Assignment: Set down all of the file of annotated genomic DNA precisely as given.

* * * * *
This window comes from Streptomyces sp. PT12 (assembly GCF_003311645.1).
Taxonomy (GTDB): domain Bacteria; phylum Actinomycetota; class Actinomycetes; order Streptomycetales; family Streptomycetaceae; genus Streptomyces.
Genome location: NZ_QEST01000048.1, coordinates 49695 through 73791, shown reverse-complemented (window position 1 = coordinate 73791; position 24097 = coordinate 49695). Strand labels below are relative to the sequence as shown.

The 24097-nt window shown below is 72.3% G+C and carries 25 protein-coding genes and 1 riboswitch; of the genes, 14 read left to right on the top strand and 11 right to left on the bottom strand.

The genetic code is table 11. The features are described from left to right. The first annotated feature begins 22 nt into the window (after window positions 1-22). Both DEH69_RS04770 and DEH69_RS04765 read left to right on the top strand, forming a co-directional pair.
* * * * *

This window comes from Streptomyces sp. PT12 (assembly GCF_003311645.1).
Taxonomy (GTDB): domain Bacteria; phylum Actinomycetota; class Actinomycetes; order Streptomycetales; family Streptomycetaceae; genus Streptomyces.
Genome location: NZ_QEST01000048.1, coordinates 49695 through 73791, shown reverse-complemented (window position 1 = coordinate 73791; position 24097 = coordinate 49695). Strand labels below are relative to the sequence as shown.

The 24097-nt window shown below is 72.3% G+C and carries 25 protein-coding genes and 1 riboswitch; of the genes, 14 read left to right on the top strand and 11 right to left on the bottom strand.

The genetic code is table 11. The features are described from left to right. The first annotated feature begins 22 nt into the window (after window positions 1-22). Both DEH69_RS04770 and DEH69_RS04765 read left to right on the top strand, forming a co-directional pair.